A handful of water
Last year I grew a baby and wrote one essay, a piece of memoir that brings together my past and my present and the heart of this blog. A handful of water is up now at The Other Journal. Many thanks to my mother for coming to take care of us and making the space for me to write this.
Here’s a taste:
The geographic center of my earliest memories lies in the hot spring–fed streams of the Yellowstone Caldera. I learned to float there, my water wings on, looking up at unpolluted starlight and into the level distance at herds of bison, dusted white by drifting snow. They came to the springs to graze on the winter grasses sustained by the heat of the pools. I watched them through mineral-scented steam—bobbing silently in the circle of my father’s arms—until the animals, with their wet black eyes, turned their heads and walked on. When the rustle and clump of rumination was no longer audible, I lay back in the water, submerged my ears, and listened to the crinkly champagne-bubble sound of rocks, clicking gently downstream on the floor of the river. This is the zero-mile marker from which all of my other experiences can be measured. Holding me lightly on the surface, my father showed me the inevitability of the movement of water, and if we played it right, the joy of our moving with it.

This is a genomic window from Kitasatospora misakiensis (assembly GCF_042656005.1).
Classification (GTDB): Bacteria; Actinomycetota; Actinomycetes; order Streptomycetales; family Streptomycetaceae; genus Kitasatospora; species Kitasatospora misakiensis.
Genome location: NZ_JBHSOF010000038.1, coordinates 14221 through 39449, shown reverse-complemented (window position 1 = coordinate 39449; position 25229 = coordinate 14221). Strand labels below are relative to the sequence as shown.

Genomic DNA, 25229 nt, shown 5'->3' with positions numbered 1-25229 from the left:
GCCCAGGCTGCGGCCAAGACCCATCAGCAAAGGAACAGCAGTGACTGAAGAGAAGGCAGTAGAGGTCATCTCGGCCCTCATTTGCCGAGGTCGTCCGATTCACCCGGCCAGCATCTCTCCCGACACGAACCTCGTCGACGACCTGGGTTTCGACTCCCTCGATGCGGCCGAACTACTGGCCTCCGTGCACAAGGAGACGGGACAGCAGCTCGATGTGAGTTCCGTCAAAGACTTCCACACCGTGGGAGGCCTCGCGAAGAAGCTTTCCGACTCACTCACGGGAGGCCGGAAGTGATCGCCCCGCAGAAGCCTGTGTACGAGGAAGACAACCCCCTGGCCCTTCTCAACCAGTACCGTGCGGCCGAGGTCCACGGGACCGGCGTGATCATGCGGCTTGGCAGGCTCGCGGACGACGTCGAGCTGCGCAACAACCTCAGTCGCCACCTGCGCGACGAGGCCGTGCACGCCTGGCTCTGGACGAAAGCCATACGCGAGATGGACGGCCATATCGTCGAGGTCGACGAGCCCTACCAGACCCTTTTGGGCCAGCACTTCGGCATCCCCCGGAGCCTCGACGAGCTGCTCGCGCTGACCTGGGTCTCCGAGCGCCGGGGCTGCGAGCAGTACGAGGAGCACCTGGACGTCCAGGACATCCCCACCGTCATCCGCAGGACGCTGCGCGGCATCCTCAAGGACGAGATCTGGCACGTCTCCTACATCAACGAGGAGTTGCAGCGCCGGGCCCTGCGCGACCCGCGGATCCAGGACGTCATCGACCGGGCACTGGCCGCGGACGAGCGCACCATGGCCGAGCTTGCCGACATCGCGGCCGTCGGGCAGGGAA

Thanks for reading, friends.